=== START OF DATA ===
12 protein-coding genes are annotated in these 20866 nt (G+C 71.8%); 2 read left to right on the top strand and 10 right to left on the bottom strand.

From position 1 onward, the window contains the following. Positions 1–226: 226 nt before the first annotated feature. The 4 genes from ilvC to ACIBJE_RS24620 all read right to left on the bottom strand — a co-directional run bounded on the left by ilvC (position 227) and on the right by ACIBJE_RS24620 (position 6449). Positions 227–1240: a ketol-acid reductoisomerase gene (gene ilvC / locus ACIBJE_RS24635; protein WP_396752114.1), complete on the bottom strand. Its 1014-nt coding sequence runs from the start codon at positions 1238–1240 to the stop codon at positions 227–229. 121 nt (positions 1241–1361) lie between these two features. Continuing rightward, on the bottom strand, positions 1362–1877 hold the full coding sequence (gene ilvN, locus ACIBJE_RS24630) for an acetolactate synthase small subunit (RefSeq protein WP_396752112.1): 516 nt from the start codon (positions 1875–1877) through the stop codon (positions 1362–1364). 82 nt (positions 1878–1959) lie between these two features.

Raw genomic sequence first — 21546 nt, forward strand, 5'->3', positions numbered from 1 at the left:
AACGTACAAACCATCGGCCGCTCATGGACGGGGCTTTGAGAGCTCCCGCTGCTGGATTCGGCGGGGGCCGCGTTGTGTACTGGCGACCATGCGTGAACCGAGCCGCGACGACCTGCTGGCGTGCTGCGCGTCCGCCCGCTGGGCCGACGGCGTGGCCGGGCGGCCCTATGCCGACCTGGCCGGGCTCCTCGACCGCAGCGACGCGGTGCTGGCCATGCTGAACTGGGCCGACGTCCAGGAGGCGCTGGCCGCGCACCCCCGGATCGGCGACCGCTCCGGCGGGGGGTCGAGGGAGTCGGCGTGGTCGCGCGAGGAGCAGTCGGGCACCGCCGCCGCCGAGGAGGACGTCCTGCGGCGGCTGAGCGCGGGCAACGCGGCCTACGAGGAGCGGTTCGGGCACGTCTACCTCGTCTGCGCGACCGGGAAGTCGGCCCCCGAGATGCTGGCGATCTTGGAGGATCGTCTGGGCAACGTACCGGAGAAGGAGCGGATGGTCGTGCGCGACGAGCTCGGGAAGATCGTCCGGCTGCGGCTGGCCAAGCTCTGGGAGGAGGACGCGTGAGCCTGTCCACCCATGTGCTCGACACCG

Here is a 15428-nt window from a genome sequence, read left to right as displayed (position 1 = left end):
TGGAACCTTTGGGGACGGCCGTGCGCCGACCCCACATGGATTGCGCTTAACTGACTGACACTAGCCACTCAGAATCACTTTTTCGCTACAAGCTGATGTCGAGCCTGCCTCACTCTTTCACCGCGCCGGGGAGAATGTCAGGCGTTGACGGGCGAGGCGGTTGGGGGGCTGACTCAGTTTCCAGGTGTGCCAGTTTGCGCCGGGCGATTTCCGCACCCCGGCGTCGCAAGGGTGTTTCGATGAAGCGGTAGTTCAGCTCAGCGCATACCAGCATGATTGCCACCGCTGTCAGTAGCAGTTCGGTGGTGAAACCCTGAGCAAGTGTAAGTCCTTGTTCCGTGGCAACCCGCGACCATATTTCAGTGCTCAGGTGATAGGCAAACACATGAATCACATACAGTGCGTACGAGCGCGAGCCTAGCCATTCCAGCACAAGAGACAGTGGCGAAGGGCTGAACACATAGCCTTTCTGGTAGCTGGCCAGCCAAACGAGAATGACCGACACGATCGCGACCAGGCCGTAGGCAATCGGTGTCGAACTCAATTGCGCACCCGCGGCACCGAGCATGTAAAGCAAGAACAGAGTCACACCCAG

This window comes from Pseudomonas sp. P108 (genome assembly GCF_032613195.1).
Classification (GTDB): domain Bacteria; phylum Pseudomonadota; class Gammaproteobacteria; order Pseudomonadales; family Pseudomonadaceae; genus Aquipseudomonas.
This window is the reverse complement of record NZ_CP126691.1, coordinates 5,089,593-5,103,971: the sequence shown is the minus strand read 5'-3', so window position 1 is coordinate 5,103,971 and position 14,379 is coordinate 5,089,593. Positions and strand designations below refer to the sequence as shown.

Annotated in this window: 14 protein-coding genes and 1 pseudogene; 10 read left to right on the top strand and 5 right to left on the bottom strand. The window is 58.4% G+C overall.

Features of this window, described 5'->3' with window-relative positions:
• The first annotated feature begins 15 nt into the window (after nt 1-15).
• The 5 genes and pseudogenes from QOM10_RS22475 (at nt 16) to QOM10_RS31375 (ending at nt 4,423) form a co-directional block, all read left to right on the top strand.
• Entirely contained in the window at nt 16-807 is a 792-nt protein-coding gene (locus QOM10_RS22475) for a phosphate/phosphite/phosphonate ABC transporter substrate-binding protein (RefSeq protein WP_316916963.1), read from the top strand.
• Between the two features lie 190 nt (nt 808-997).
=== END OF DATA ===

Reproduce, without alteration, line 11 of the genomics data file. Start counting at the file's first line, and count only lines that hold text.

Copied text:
Features of this window, described 5'->3' with window-relative positions: